Albums

Album Review: Iceage – ‘You’re Nothing’

For a band that has earned their ever-growing reputation from their loud and attitude-filled punk gigs, it is perhaps strange that it is always Iceage’s recorded material that impresses most.

Copenhagen’s Iceage burst onto the scene in 2011 with the release of their debut album, New Brigade. With this, not only did they do extremely well in many end of year lists, they also spearheaded a new wave of Scandinavian post-punk.

Since 2011, Iceage have kept themselves busy. They’ve toured Europe and the USA extensively, as well as signing to Matador Records, and of course, they’ve recorded You’re Nothing, the band’s second album. In their now customary awkward interview style, Iceage had announced to the press that You’re Nothing was to be a record in which they explored darker themes than their debut. Darker it may be, but all of the young punk energy and thumping riffs from New Brigade are still present, and thank God for that.

Before the album’s release, we had heard the opening two tracks: ‘Ecstasy’ and ‘Coalition’. The former is a thrilling two and a half minutes attempt at British post-punk circa 1978, crossed with American hardscore. Singer, Elias Ronnenfelt, howls about his inability “to take this pressure”, while drummer, Dan Nielsen, pounds the life out of his drumkit. It’s a stunning start to the album. The latter, ‘Coalition’, hints at being a love song: “She gives me signals”, yet the band’s recurring themes of teen anxiety and tension return pretty swiftly, with Elias shouting about these days being “numb and faded”. ‘Coalition’ could’ve been plucked from the back catalogue of any ‘Year Zero’ punk band, and it’s all the better for it.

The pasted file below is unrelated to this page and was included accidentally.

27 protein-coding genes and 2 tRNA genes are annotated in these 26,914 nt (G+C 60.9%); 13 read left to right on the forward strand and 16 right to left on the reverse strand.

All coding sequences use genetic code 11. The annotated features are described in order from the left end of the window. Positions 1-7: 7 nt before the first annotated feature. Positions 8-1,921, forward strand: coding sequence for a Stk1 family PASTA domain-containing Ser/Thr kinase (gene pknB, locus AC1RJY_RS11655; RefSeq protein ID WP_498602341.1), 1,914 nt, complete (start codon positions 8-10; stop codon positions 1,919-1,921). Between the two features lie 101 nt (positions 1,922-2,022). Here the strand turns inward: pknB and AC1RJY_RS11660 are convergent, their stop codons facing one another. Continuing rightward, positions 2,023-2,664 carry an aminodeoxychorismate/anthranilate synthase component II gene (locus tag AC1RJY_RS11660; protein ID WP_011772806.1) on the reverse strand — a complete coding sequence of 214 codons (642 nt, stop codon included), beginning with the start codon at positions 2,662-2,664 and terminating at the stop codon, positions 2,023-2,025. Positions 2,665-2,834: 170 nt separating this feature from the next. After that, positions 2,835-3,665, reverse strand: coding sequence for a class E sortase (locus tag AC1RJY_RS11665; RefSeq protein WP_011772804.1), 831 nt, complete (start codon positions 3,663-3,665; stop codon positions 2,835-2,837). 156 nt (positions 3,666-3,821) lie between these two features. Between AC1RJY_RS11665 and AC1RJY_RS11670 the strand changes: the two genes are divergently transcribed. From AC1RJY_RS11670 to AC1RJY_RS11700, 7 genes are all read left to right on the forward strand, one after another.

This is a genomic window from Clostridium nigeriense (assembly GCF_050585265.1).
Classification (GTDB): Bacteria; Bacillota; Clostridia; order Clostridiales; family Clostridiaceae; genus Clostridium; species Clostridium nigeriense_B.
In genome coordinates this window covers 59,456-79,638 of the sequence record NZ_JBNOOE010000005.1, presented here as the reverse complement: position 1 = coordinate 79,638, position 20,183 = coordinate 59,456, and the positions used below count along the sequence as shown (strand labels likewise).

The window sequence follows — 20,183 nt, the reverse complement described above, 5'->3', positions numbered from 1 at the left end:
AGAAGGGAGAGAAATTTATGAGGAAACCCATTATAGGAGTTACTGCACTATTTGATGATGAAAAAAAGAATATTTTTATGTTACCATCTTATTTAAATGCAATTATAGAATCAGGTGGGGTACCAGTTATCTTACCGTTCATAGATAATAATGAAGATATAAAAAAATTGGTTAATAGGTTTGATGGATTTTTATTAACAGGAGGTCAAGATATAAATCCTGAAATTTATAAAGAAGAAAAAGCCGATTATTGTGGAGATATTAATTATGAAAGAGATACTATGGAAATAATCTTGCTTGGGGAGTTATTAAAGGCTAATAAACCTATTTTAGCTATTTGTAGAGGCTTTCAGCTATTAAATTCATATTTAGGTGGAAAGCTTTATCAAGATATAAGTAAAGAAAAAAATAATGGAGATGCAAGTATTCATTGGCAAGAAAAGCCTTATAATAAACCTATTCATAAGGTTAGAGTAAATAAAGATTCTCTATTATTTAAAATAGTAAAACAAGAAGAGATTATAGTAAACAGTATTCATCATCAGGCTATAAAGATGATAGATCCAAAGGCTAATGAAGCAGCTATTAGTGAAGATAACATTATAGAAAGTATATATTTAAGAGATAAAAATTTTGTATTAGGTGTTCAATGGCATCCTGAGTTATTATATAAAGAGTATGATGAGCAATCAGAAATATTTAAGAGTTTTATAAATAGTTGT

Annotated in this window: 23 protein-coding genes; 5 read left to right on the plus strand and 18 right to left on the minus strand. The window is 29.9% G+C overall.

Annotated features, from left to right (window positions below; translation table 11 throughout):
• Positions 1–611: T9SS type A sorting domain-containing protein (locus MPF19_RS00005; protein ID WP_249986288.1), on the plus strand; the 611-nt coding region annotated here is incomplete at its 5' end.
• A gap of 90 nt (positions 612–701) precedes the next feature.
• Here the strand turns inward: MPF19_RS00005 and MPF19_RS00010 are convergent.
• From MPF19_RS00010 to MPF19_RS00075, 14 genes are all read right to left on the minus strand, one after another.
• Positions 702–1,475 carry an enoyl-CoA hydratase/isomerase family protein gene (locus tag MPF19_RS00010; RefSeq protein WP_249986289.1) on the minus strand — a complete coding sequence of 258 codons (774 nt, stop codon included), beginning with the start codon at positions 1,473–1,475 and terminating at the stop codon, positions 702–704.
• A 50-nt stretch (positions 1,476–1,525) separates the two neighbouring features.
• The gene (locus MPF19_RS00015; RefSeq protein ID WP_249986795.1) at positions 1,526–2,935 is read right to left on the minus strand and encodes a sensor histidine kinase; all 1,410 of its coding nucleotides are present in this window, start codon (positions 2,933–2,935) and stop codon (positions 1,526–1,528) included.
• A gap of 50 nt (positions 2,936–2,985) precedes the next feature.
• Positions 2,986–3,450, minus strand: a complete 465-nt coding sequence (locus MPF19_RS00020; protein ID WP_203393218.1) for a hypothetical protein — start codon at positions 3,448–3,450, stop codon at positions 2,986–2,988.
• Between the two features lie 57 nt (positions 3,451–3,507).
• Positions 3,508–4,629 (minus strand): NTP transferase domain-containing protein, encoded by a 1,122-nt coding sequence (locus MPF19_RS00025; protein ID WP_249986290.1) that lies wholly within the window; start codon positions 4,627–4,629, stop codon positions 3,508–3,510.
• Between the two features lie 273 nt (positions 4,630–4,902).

In stark contrast, the drum solo of ‘Interlude’ sounds like something from the back catalogue of Bauhaus, and sounds suspiciously similar to the death rattle of Joy Division’s / New Order’s ‘In A Lonely Place’. Next track, ‘Burning Hand’ features the catchiest chorus on the album. The verses are dark and disjointed, yet the chorus features an incredibly clear and melodic riff. ‘In Haze’ is the one track I was most interested to hear. Live, the Dropkick Murphys-influenced guitar riff gets lost amongst the feedback and intense noise, yet on You’re Nothing, it’s mixed perfectly and is never lost for a moment.

‘Morals’ strikes of Wire around the time of Chairs Missing, and ‘Wounded Hearts’ sounds like a tribal take on early Joy Division material. A slight lull in the album is soon followed by ‘Rodfaestet’, the first song that the band has sung in their native Danish. On this evidence, they should sing more songs in Danish. The sheer passion and anger is unrivalled across the rest of their back catalogue, making it the stand-out track on the album, and of their short career to date.

Penultimate track, ‘Awake’, borrows from The Cribs’ ‘We Share The Same Skies’, with Elias declaring that “we’re running out of time”, to a backdrop of smashing glass and clear drum sounds. Martin Hannett anyone? The album closer, the title track, features the repeated phrase of ‘you’re nothing’: a typical Iceage statement, but who could begrudge them a little hatred now and then?

We might be nothing. Who knows? But fortunately, Iceage are quite a lot more than nothing. You’re Nothing keeps all the frantic punk excitement of their debut, but also shows their further delving into post-punk attitude and sound. This is twenty-nine minutes of pure intensity. Relish every second of it.

Alex Neely

…Alex is listening to Wire – ‘Pink Flag’

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